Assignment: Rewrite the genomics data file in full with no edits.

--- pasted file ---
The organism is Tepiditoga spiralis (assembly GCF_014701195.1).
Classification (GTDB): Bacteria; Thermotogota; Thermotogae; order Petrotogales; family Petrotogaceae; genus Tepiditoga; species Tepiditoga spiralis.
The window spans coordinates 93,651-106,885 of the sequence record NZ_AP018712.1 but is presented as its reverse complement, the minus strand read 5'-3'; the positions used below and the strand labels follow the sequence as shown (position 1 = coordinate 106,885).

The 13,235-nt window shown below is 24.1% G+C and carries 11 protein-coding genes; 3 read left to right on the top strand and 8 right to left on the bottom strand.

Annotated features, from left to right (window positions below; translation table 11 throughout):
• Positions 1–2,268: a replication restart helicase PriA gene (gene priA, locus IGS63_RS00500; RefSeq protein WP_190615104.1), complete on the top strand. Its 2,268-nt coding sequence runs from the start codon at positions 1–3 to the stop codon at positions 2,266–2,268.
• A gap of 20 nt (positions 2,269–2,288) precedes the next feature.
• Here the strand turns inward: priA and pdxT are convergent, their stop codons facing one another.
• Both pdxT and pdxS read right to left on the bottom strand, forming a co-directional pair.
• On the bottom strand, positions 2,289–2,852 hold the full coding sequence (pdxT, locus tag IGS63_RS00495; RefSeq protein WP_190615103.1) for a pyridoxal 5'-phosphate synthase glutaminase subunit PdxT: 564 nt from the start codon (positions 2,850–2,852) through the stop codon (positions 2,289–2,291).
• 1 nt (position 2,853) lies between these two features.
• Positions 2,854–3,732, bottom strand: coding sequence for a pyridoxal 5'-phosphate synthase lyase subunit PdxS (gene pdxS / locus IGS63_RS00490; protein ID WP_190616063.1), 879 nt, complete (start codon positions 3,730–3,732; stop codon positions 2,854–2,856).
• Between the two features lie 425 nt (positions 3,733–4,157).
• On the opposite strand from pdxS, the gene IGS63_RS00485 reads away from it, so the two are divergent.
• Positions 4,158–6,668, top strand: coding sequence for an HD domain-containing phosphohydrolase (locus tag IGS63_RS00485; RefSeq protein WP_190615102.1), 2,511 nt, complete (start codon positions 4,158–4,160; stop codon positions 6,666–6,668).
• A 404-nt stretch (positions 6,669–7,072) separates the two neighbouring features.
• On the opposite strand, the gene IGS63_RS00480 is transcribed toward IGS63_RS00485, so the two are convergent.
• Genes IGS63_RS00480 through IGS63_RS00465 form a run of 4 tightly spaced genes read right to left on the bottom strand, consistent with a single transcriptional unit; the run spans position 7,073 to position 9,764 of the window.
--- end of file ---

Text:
The organism is Tepiditoga spiralis (assembly GCF_014701195.1).
Classification (GTDB): Bacteria; Thermotogota; Thermotogae; order Petrotogales; family Petrotogaceae; genus Tepiditoga; species Tepiditoga spiralis.
The window spans coordinates 93,651-106,885 of the sequence record NZ_AP018712.1 but is presented as its reverse complement, the minus strand read 5'-3'; the positions used below and the strand labels follow the sequence as shown (position 1 = coordinate 106,885).

The 13,235-nt window shown below is 24.1% G+C and carries 11 protein-coding genes; 3 read left to right on the top strand and 8 right to left on the bottom strand.

Annotated features, from left to right (window positions below; translation table 11 throughout):
• Positions 1–2,268: a replication restart helicase PriA gene (gene priA, locus IGS63_RS00500; RefSeq protein WP_190615104.1), complete on the top strand. Its 2,268-nt coding sequence runs from the start codon at positions 1–3 to the stop codon at positions 2,266–2,268.
• A gap of 20 nt (positions 2,269–2,288) precedes the next feature.
• Here the strand turns inward: priA and pdxT are convergent, their stop codons facing one another.
• Both pdxT and pdxS read right to left on the bottom strand, forming a co-directional pair.
• On the bottom strand, positions 2,289–2,852 hold the full coding sequence (pdxT, locus tag IGS63_RS00495; RefSeq protein WP_190615103.1) for a pyridoxal 5'-phosphate synthase glutaminase subunit PdxT: 564 nt from the start codon (positions 2,850–2,852) through the stop codon (positions 2,289–2,291).
• 1 nt (position 2,853) lies between these two features.
• Positions 2,854–3,732, bottom strand: coding sequence for a pyridoxal 5'-phosphate synthase lyase subunit PdxS (gene pdxS / locus IGS63_RS00490; protein ID WP_190616063.1), 879 nt, complete (start codon positions 3,730–3,732; stop codon positions 2,854–2,856).
• Between the two features lie 425 nt (positions 3,733–4,157).
• On the opposite strand from pdxS, the gene IGS63_RS00485 reads away from it, so the two are divergent.
• Positions 4,158–6,668, top strand: coding sequence for an HD domain-containing phosphohydrolase (locus tag IGS63_RS00485; RefSeq protein WP_190615102.1), 2,511 nt, complete (start codon positions 4,158–4,160; stop codon positions 6,666–6,668).
• A 404-nt stretch (positions 6,669–7,072) separates the two neighbouring features.
• On the opposite strand, the gene IGS63_RS00480 is transcribed toward IGS63_RS00485, so the two are convergent.
• Genes IGS63_RS00480 through IGS63_RS00465 form a run of 4 tightly spaced genes read right to left on the bottom strand, consistent with a single transcriptional unit; the run spans position 7,073 to position 9,764 of the window.